Mike MacDonagh's Blog

Somewhere in the overlap between software development, process improvement and psychology

Tag Archives: screenshot

Advanced RTC SCM Streaming – Part 3 Component reuse

Basic usage of RTC Jazz SCM is easy enough but there’s what about more advanced usage? Using streams to isolate development from integration? Cross-project component reuse? Parallel branched development? Integration Streams aligned to Definitions of Done? This is the guide for that stuff.

This blog is in three parts:

  1. Development, Integration and Release Streams
  2. Streams for parallel branched development
  3. Streams for component reuse

Part 1 also covers the introduction and overall conclusions

Working with components across multiple RTC projects can present a bit of a challenge. It’s simple enough to create a stream with any baseline of any component in your repository but dealing with changes to those common components is not simple or obvious, especially if you need different visibility controls and access rights for different teams on different components.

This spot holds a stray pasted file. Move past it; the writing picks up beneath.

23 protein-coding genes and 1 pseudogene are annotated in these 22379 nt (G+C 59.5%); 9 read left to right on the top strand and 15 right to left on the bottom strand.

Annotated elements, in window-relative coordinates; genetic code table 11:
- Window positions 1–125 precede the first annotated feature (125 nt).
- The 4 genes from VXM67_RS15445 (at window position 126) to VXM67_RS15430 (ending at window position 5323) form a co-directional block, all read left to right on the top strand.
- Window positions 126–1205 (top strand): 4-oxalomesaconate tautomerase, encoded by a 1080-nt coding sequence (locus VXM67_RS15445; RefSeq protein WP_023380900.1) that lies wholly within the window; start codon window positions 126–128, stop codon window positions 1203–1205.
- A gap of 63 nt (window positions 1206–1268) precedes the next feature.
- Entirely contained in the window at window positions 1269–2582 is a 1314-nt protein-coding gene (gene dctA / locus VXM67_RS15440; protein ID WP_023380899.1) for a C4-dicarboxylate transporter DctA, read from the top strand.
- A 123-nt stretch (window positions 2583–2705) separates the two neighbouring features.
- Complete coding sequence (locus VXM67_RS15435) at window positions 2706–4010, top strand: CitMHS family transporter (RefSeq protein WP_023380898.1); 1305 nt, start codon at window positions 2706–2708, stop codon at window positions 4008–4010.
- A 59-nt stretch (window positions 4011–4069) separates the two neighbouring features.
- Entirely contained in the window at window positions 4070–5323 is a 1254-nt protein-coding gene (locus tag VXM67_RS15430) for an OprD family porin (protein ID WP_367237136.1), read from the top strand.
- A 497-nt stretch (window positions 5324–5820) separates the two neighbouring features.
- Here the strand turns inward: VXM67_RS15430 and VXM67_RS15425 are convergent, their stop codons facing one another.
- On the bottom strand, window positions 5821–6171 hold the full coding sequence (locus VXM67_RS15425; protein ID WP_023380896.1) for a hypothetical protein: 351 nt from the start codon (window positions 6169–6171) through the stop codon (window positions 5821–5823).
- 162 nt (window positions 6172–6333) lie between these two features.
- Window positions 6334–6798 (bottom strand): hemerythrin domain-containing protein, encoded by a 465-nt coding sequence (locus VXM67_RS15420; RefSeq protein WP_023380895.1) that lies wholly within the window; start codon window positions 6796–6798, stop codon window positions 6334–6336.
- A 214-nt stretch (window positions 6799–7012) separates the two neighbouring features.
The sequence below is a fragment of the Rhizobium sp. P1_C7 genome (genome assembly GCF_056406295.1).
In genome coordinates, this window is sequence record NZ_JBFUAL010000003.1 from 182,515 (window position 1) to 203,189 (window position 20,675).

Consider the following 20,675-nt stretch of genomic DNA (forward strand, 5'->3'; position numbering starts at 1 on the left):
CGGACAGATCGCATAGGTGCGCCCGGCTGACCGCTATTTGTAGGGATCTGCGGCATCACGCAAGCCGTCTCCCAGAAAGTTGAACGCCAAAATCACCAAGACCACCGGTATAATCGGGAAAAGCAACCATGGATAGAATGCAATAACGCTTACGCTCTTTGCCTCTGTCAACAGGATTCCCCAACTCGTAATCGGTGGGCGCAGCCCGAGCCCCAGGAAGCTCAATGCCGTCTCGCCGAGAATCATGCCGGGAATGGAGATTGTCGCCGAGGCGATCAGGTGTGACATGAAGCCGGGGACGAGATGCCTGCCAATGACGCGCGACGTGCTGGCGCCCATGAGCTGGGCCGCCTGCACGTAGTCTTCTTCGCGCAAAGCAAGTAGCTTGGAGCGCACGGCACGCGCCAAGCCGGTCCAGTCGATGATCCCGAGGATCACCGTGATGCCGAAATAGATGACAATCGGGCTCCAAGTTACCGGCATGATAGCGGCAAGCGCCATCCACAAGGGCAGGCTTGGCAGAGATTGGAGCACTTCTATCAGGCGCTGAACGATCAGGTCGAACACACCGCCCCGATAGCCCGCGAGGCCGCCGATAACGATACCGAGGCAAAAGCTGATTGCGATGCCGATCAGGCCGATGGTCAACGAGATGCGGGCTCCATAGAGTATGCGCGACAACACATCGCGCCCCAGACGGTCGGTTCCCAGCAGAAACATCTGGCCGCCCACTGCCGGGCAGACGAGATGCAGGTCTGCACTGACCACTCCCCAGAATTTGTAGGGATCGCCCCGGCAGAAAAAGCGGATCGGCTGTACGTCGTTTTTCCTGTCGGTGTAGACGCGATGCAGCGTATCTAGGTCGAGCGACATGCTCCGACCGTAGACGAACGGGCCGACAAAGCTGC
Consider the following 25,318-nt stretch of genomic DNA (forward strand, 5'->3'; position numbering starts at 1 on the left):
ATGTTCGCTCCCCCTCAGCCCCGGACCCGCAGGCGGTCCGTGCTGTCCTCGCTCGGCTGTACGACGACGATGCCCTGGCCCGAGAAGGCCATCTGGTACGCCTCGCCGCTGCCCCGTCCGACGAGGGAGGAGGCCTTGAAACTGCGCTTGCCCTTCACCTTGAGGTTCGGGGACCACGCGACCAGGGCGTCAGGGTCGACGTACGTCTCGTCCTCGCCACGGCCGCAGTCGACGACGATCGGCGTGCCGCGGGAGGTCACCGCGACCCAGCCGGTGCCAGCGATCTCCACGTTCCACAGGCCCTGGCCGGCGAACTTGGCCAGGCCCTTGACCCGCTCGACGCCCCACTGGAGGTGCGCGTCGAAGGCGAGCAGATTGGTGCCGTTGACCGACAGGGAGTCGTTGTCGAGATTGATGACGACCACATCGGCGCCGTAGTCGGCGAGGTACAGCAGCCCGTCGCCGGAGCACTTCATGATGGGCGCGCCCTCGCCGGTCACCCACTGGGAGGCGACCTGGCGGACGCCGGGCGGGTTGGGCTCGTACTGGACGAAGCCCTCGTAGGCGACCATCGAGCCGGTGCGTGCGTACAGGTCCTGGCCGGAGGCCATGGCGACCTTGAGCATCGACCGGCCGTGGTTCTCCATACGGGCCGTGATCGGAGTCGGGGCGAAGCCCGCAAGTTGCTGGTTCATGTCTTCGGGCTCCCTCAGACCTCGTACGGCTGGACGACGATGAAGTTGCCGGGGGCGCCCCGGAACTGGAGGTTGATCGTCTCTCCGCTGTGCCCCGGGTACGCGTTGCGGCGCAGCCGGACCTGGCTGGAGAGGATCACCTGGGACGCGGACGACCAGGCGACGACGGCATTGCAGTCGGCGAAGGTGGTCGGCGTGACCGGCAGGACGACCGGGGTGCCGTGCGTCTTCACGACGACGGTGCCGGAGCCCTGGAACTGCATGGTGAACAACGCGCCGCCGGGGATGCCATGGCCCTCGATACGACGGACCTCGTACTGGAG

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Advanced RTC SCM Streaming – Part 2 Parallel branched development

Basic usage of RTC Jazz SCM is easy enough but there’s what about more advanced usage? Using streams to isolate development from integration? Cross-project component reuse? Parallel branched development? Integration Streams aligned to Definitions of Done? This is the guide for that stuff.

This blog is in three parts:

  1. Development, Integration and Release Streams
  2. Streams for parallel branched development
  3. Streams for component reuse

Part 1 also covers the introduction and overall conclusions